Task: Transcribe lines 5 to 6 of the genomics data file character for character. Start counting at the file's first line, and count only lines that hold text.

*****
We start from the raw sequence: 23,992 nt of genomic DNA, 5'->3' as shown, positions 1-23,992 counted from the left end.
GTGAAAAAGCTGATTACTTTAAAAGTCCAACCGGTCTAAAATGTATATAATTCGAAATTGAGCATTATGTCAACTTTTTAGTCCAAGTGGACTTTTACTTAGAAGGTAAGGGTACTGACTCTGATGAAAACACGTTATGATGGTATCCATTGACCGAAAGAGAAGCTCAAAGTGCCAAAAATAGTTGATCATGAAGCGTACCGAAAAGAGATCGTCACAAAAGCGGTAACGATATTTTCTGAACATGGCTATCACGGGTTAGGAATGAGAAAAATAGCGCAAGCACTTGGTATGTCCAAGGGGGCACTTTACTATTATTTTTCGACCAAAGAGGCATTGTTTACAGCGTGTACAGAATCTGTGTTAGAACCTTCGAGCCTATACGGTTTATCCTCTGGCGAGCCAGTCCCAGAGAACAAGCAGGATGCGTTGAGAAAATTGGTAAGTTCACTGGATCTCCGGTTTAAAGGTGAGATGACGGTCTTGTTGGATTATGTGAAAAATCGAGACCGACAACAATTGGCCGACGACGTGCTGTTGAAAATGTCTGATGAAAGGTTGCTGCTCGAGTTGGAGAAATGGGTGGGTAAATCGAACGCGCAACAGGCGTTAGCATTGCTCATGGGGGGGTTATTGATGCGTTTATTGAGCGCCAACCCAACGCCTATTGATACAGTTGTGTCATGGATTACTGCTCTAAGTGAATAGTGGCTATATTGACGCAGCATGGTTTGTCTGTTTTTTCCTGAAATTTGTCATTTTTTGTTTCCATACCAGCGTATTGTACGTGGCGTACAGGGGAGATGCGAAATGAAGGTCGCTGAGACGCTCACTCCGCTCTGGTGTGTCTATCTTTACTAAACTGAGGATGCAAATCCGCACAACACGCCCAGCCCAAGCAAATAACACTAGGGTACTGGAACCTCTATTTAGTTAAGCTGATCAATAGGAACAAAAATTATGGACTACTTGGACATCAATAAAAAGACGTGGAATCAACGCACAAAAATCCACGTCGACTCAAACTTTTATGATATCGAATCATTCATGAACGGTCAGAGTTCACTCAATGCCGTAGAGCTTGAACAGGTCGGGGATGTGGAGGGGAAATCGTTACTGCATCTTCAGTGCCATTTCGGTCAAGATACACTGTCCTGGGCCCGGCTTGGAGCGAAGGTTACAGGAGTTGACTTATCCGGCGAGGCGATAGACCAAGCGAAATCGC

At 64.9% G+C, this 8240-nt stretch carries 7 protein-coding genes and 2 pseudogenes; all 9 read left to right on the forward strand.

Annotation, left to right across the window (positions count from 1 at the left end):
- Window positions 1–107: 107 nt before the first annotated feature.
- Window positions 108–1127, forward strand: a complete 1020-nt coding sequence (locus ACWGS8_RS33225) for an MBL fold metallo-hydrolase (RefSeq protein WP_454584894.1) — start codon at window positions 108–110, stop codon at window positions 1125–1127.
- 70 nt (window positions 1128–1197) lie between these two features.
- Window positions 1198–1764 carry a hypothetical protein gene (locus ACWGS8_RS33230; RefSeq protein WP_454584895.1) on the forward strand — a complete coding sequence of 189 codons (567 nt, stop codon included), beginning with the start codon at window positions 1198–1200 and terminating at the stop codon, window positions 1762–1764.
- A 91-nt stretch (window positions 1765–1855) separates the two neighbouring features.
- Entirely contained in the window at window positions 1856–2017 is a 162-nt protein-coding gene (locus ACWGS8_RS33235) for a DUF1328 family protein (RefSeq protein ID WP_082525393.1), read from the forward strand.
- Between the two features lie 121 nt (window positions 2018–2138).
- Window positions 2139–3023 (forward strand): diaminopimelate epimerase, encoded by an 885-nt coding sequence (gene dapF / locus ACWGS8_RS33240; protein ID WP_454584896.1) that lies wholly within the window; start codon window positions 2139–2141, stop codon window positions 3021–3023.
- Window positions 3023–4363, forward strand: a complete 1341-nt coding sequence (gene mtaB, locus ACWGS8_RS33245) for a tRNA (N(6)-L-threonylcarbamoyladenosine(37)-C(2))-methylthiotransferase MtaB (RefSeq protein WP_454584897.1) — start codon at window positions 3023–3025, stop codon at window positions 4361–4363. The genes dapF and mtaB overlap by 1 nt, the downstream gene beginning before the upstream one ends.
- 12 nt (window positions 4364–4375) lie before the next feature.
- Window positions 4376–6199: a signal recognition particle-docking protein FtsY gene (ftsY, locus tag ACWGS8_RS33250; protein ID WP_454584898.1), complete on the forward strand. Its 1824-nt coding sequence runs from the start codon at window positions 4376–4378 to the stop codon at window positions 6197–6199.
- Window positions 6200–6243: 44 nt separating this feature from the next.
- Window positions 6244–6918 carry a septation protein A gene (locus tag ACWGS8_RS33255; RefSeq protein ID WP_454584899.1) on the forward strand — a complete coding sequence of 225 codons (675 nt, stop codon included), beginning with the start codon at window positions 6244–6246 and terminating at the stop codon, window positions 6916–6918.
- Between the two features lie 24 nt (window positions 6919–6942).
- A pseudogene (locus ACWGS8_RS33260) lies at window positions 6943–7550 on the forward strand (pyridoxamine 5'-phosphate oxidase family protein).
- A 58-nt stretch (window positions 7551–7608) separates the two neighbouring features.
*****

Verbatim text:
- Window positions 1–107: 107 nt before the first annotated feature.
- Window positions 108–1127, forward strand: a complete 1020-nt coding sequence (locus ACWGS8_RS33225) for an MBL fold metallo-hydrolase (RefSeq protein WP_454584894.1) — start codon at window positions 108–110, stop codon at window positions 1125–1127.